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Capital News
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BILL WOULD COVER FERTILITY CARE FOR SERIOUSLY ILL: SACRAMENTO  (AP) — Insurance companies would be required to pay for fertility treatments for patients battling cancer and other serious diseases under a bill advancing through the California Legislature.

Cancer patients can require treatments that jeopardize their ability to have children. Expensive steps to preserve fertility may not be covered by insurance when the condition results from treating other diseases.

The bill by Assemblywoman Sharon Quirk-Silva, D-Fullerton, requires insurers to cover the cost of extracting eggs and freezing sperm prior to treatments that can harm fertility. Harvesting and freezing eggs can cost as much as $15,000.

Providing coverage will help patients who consider foregoing treatment in order to protect their ability to have children, Quirk-Silva said. About 140,000 people in the U.S. under the age of 45 are diagnosed with cancer each year.

"This is a sensible, humane and cost-effective solution to foreseeable harm for medically necessary treatment," Quirk-Silva said.

The Assembly passed the measure Wednesday on a vote of 48-23. The bill now goes to the Senate.

If AB912 is signed into law, California would be the first state with such a requirement. Current state law requires insurers to offer coverage for fertility treatments, but it is not required to be included as a benefit in an insurance policy.

BILL WOULD GIVE LICENSES TO THOSE IN US ILLEGALLY: SACRAMENTO . (AP) — People living in the U.S. illegally would be able to seek a California driver's license under a bill that passed the state Assembly.

The measure from Democratic Assemblyman Luis Alejo of Watsonville would allow those without a Social Security number to apply for a license. They must show several alternative forms of identification, including a birth certificate and proof of residency.

Alejo says AB60 would increase safety on California roads because unlicensed drivers are nearly three times as likely to cause a crash.

A committee analysis says there are 2 million people in California who would be eligible for a driver's license or ID card.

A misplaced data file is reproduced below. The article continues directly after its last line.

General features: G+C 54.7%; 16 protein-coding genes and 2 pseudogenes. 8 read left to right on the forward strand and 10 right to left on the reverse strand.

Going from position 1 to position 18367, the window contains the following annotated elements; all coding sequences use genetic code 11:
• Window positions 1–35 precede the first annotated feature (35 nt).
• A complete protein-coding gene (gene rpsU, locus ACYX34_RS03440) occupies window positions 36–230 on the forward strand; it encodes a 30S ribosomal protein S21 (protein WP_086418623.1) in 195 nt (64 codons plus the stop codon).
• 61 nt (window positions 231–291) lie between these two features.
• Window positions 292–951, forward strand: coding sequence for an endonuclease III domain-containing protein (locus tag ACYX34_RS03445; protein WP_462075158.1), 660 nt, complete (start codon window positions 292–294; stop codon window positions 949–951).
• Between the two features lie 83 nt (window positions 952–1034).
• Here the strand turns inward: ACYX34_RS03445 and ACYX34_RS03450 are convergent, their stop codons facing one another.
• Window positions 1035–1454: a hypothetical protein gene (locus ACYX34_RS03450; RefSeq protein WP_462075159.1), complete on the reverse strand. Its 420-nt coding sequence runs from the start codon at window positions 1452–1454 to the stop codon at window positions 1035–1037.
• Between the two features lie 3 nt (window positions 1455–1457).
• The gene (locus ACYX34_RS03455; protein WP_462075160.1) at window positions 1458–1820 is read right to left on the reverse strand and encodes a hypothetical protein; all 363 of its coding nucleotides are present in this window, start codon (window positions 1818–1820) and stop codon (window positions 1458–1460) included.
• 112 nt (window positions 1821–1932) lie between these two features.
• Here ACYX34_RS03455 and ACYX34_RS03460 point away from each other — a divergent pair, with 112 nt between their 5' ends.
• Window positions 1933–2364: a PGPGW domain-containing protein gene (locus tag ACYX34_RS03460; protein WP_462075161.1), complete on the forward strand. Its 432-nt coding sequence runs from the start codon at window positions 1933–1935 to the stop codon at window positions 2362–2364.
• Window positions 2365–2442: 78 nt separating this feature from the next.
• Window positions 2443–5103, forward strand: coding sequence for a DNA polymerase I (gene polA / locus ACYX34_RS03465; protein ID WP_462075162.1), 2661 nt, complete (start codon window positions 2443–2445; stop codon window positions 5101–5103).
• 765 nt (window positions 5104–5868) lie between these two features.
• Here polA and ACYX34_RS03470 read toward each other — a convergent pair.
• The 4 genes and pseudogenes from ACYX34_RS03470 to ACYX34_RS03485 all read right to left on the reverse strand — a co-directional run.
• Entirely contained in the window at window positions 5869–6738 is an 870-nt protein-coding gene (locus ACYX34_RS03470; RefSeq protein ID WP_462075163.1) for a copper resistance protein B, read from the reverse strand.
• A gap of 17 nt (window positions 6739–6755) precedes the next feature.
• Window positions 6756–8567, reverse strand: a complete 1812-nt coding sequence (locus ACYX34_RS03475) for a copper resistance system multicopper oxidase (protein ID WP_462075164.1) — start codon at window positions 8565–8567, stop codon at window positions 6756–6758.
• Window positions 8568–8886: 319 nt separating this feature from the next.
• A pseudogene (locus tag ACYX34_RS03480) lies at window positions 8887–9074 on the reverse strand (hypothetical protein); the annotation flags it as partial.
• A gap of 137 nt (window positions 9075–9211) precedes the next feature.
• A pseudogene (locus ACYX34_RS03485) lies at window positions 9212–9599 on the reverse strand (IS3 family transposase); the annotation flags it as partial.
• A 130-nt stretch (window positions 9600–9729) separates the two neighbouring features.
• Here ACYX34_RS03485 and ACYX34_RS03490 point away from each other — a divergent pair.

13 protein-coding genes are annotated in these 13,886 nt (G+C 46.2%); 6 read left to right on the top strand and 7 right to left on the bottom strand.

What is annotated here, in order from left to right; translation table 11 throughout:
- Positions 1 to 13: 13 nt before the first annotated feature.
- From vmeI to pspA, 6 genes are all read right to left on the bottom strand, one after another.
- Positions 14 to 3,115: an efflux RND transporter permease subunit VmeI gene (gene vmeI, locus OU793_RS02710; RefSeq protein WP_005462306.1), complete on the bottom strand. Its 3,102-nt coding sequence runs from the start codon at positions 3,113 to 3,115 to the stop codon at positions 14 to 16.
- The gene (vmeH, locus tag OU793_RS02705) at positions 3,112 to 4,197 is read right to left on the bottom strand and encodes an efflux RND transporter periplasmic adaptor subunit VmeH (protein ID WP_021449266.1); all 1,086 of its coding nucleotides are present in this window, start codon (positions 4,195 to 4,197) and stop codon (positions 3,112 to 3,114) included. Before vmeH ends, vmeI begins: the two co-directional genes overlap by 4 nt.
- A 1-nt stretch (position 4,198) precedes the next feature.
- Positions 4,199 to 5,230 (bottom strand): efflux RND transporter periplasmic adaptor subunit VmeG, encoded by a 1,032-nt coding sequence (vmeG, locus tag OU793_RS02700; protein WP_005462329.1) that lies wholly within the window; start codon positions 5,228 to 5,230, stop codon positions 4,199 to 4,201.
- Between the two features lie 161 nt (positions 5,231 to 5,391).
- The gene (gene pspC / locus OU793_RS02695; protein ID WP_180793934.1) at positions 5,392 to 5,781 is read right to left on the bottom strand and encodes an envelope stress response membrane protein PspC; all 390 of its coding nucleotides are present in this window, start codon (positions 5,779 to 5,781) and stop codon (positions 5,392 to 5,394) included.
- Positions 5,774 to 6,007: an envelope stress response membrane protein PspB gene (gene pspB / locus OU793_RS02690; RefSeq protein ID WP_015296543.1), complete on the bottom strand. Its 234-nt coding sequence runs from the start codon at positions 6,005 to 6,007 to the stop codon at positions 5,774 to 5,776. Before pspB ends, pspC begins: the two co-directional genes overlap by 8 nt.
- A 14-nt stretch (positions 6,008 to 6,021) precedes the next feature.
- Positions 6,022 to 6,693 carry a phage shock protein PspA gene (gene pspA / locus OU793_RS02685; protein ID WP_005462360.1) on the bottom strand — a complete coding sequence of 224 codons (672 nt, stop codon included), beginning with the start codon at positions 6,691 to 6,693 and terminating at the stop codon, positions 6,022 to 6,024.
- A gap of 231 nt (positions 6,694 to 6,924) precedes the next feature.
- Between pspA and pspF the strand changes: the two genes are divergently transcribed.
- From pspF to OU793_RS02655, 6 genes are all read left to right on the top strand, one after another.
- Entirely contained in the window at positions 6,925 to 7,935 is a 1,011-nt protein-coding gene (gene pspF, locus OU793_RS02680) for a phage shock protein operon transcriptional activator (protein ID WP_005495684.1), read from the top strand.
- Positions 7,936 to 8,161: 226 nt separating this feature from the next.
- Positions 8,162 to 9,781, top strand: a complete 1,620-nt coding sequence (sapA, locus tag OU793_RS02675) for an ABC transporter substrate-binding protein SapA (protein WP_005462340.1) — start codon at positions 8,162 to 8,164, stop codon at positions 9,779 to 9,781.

Republicans opposed the bill, saying it could jeopardize other uses for the IDs. The Assembly approved the bill 53-20 Wednesday, sending it to the Senate.

CALIF. BILL CHALLENGES BOY SCOUTS' POLICY ON GAYS: SACRAMENTO  (AP) — The state Senate has approved a bill that would use California's tax policy in an attempt to pressure the Boy Scouts of America into fully accepting gay members.

It would make the organization ineligible for nonprofit tax breaks despite the organization's effort to diffuse the debate. The organization voted last week to accept openly gay scouts but to continue blocking gays from becoming adult leaders.

Democratic Sen. Ricardo Lara of Bell Gardens says that means gays can join the scouts only until they turn 18.

Lara's SB323 would deny state tax breaks to the scouts and other youth groups that discriminate on the basis of gender identity, race, sexual orientation, nationality, religion or religious affiliation.

The bill passed on a 27-9 vote Wednesday and now goes to the Assembly.

BROWN: COUNTIES MUST PAY FOR MEDICAID EXPANSION: SACRAMENTO . (AP) — Gov. Jerry Brown is meeting with county officials from throughout California as he tries to expand the state's health care program for the poor and transfer some state responsibilities to local governments.

The Democratic governor told the California State Association of Counties on Wednesday that California cannot afford to "double-pay" as it expands Medi-Cal as part of President Barack Obama's health care overhaul. Brown said he expects counties to return about $300 million to cover 2 million to 3 million people in the next fiscal year.

County officials say they cannot predict their costs and still will be responsible for covering millions of uninsured people.

CSAC Executive Director Matt Cate says the counties are willing to pay but don't want to end up even worse financially than they are now.